”Hanabiko "Koko" (July 4, 1971 – June 19, 2018) was a female western lowland gorilla known for having learned a large number of hand signs from a modified version of American Sign Language (ASL)”
Wikipedia thinks Koko’s teacher still is alive (aged 72), so punishment certainly wasn’t swift.
2) The punishment of Prometheus is based on him being immortal. Humans would die after the first round.
You're going to die anyway, being a martyr for the gorilla revolution doesn't seem like the worst way to go.
>On Tuesday tracker John Ndayambaje spotted a trap very close to the Kuryama gorilla clan. He moved in to deactivate the snare, but a silverback named Vubu grunted, cautioning Ndayambaje to stay away, Vecellio said.
>Suddenly two juveniles—Rwema, a male; and Dukore, a female; both about four years old—ran toward the trap.
>As Ndayambaje and a few tourists watched, Rwema jumped on the bent tree branch and broke it, while Dukore freed the noose.
>The pair then spied another snare nearby—one the tracker himself had missed—and raced for it. Joined by a third gorilla, a teenager named Tetero, Rwema and Dukore destroyed that trap as well.
>"If we could get more of them doing it, it would be great," he joked.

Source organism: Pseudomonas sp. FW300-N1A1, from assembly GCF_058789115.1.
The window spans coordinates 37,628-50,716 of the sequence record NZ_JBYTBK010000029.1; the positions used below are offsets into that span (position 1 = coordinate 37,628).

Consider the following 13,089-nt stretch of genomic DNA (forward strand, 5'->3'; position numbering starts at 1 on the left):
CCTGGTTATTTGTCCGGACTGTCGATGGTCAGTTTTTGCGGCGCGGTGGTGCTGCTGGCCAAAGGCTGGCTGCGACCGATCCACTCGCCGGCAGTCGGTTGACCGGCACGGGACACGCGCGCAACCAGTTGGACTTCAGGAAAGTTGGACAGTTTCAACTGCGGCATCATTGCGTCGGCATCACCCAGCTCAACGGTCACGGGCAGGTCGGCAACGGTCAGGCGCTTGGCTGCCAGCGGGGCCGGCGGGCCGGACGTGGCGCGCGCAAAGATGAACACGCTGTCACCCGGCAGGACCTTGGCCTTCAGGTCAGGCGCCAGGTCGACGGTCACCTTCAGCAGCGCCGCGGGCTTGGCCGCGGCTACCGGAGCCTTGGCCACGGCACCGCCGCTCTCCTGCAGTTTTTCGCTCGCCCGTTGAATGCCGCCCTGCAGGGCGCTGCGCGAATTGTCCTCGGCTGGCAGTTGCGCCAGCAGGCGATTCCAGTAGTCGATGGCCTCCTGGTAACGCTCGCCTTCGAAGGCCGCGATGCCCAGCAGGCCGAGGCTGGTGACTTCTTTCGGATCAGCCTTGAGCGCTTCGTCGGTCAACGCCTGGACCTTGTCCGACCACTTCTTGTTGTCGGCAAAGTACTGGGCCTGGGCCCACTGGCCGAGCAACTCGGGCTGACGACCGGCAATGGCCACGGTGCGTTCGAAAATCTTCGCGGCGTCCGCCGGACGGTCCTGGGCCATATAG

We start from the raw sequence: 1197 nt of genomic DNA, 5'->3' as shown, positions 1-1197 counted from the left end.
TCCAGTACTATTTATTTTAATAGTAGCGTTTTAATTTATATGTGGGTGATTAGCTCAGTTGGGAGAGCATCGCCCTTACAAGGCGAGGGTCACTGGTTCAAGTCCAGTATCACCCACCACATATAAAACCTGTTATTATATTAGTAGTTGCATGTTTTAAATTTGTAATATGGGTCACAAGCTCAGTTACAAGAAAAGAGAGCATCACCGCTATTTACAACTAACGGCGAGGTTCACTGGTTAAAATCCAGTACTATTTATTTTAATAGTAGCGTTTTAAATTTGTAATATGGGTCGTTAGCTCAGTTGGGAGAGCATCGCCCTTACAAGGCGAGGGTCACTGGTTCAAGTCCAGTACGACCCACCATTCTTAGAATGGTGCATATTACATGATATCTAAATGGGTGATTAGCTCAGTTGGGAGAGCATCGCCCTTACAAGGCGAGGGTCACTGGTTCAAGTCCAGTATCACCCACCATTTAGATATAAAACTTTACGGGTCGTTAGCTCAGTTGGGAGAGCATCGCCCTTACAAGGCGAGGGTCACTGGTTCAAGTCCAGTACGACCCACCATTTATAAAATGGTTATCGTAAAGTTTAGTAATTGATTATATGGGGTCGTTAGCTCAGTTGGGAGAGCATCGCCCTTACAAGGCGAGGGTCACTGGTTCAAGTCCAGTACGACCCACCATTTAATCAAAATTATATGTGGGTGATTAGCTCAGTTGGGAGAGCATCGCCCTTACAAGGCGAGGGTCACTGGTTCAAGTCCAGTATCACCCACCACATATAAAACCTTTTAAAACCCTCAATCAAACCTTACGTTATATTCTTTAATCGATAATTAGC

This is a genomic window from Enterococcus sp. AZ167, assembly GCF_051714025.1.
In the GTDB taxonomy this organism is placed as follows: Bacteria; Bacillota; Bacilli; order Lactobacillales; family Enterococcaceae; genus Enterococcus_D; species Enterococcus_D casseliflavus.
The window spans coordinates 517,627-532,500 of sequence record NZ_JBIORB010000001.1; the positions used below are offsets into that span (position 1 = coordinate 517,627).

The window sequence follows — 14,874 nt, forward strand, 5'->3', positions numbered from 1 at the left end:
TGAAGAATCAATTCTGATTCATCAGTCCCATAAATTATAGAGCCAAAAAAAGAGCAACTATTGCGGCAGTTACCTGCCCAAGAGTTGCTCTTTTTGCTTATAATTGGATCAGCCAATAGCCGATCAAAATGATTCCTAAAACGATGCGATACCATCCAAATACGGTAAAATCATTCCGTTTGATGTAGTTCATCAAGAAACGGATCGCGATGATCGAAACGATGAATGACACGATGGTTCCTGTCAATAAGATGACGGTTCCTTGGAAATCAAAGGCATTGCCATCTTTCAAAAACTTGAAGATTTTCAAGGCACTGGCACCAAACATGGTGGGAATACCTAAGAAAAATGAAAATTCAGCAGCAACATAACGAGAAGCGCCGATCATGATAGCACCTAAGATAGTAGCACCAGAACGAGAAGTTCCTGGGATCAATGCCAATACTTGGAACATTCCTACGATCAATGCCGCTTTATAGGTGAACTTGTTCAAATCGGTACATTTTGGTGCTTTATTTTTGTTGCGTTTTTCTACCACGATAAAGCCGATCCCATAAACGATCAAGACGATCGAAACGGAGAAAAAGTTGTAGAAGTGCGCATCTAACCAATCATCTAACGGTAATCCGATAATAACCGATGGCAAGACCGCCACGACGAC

>Karisoke's Vecellio, though, said actively instructing the apes would be against the center's ethos.
>"No we can't teach them," she said. "We try as much as we can to not interfere with the gorillas. We don't want to affect their natural behavior."
I wonder if this "prime-directive" style rule might be something they consider changed - if there was a way to teach the gorillas to disabled various kinds of traps it seems that would be great.
On the other hand, I wonder what the side effects would be.. anyone?
You could also try to use pigeons (https://en.wikipedia.org/wiki/Project_Pigeon)
Either way I'm all for it.
Of course, highly controversial idea, but if you really want to curb down poaching, it might be a good way to fight back with better incentives.
The solution is simple: give guns to gorillas and teach them to shoot them. Now we'll have gorilla warfare...
AFAIC they don't seem to understand how to throw, and aren't physically well adapted to do so.
The pandas seem to dig it:
Gorilla dismantling trap: No. Caesar IS home.
>The hunters, Vecellio said, seem to have no interest in the gorillas. Even small apes, which would be relatively easy to carry away for sale, are left to die.
Pretty misleading for the title to blame poachers then, isn't it?